Shot in arm for marginalised learners

Source: Shot in arm for marginalised learners – The Southern Eye

Phakama-Sukuma Community Development Trust logo

TO assist children in Matabeleland region attain literacy and numeracy skills, Bulawayo-based non-governmental organisation Phakama-Sukuma Community Development Trust has set up six mini-village centres, which provide children with access to books.

The organisation’s co-founder Elvis Ndebele told Southern Eye that one of the projects was already underway in Tsholotsho ward 6, where marginalised children living in abject poverty now have access to books.

“For the past five years, we have expressed concern over the lack of education material for children in many of the remote areas in the country. After taking this programme to these areas, the reception has been fabulous. Villagers have continued to encourage children to take up this programme. They are so happy with this opportunity that we presented to them,” he said.

“The organisation seeks to promote sustainable development through education to achieve highly sufficient, healthy and peaceful communities. Change is brought about through a mobile library; village-based mini-schools, health, human rights and social libraries in villages, as well as setting up of online platforms for learning. We have partnered a British non-profit organisation, Kits4Causes, to assist children with books.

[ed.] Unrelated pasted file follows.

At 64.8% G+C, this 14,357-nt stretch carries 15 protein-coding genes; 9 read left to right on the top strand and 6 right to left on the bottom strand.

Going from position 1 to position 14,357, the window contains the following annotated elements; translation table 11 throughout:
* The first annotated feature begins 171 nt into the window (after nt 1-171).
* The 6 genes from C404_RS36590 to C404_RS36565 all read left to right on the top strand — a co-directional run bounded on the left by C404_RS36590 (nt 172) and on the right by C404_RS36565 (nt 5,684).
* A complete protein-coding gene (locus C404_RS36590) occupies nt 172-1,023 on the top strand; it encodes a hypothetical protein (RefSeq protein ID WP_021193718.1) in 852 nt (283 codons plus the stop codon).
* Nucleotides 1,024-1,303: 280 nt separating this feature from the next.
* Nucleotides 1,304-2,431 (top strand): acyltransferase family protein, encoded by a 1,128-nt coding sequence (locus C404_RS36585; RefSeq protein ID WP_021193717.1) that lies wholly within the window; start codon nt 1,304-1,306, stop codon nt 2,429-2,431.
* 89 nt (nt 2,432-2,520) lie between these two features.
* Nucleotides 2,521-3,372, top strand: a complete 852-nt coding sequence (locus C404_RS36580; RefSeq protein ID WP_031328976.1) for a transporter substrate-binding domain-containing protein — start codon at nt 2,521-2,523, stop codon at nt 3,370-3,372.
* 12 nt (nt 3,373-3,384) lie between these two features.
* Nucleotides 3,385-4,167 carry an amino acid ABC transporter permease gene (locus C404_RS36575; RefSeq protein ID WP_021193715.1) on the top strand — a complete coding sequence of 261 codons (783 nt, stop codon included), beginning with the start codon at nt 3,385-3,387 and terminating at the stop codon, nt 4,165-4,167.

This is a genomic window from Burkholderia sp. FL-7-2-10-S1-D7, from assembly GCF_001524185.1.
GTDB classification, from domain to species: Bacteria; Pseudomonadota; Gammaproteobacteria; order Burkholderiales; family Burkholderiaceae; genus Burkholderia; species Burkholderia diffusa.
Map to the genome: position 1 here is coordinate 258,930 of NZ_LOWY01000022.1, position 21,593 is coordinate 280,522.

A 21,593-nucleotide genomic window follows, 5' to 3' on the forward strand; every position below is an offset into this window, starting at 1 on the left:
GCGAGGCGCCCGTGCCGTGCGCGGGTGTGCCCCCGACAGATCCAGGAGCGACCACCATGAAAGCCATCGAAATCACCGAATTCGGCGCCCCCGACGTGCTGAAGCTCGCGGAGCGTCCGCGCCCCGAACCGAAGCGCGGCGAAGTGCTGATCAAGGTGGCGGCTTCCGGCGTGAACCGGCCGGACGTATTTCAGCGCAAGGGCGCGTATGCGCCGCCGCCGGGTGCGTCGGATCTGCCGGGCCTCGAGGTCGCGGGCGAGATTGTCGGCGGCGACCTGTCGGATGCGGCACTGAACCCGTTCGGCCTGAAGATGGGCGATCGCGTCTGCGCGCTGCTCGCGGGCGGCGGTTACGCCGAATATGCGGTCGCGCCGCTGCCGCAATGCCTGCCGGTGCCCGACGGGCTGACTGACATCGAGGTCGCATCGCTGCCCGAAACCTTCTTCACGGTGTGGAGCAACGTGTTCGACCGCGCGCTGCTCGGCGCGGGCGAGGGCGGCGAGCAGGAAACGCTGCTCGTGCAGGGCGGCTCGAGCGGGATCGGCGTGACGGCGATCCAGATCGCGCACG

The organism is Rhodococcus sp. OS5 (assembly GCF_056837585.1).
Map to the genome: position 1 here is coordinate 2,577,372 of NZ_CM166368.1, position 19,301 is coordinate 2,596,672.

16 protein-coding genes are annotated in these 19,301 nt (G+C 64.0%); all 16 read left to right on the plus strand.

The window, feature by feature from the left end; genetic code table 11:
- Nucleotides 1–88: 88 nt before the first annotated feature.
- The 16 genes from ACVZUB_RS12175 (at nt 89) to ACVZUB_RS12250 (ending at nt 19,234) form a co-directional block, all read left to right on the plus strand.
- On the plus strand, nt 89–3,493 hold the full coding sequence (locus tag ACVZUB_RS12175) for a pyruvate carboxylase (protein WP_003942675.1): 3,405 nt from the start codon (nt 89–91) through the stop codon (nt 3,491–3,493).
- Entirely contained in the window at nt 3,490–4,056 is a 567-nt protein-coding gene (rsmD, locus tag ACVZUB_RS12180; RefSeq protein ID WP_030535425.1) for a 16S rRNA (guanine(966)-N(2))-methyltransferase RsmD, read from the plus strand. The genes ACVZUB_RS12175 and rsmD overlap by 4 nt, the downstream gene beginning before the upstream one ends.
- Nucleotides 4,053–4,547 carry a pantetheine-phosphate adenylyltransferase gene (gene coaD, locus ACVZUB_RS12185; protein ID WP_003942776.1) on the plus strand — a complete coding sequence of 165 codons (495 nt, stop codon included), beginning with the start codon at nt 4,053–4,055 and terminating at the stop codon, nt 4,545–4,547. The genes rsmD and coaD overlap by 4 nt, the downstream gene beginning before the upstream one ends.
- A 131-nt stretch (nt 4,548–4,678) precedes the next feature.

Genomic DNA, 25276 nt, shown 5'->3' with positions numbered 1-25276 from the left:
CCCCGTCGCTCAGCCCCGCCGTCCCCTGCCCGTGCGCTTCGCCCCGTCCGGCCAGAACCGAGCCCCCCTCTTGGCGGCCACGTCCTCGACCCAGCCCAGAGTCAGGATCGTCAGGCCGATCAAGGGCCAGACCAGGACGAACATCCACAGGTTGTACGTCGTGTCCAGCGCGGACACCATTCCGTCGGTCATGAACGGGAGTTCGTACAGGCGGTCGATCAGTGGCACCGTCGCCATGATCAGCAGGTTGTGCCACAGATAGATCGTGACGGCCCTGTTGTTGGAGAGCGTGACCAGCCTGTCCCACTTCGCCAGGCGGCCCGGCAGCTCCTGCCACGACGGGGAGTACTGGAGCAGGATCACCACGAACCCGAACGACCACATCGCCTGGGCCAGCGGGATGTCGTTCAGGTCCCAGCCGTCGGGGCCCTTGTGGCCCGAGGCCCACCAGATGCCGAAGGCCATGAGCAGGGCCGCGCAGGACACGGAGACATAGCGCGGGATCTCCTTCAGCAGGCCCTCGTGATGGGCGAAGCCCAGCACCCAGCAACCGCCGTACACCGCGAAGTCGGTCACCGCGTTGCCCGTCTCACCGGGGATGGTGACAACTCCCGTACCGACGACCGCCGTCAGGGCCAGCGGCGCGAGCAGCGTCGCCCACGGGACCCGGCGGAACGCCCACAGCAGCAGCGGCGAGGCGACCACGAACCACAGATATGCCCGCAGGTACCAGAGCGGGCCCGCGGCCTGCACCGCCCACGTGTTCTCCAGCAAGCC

“This has helped us to acquire 200 kits for our centres. Through Book Aid International, we have also managed to acquire about 1 000 books for the centres.”

Ndebele said more books were needed for marginalised areas.

“There is little funding; and so our organisation has resorted to crowd sourcing to get books for the under-privileged children and to expand to other districts like Lupane.”

The project by Phakama-Sukuma Development Trust comes as the Primary and Secondary Education ministry secretary Tumisang Thabela last week disclosed that 20% of primary schoolchildren in the country go up to Grade 4 level unable to read, write and solve numerical problems.

Thabela said this during a virtual meeting with Unicef on child budgeting.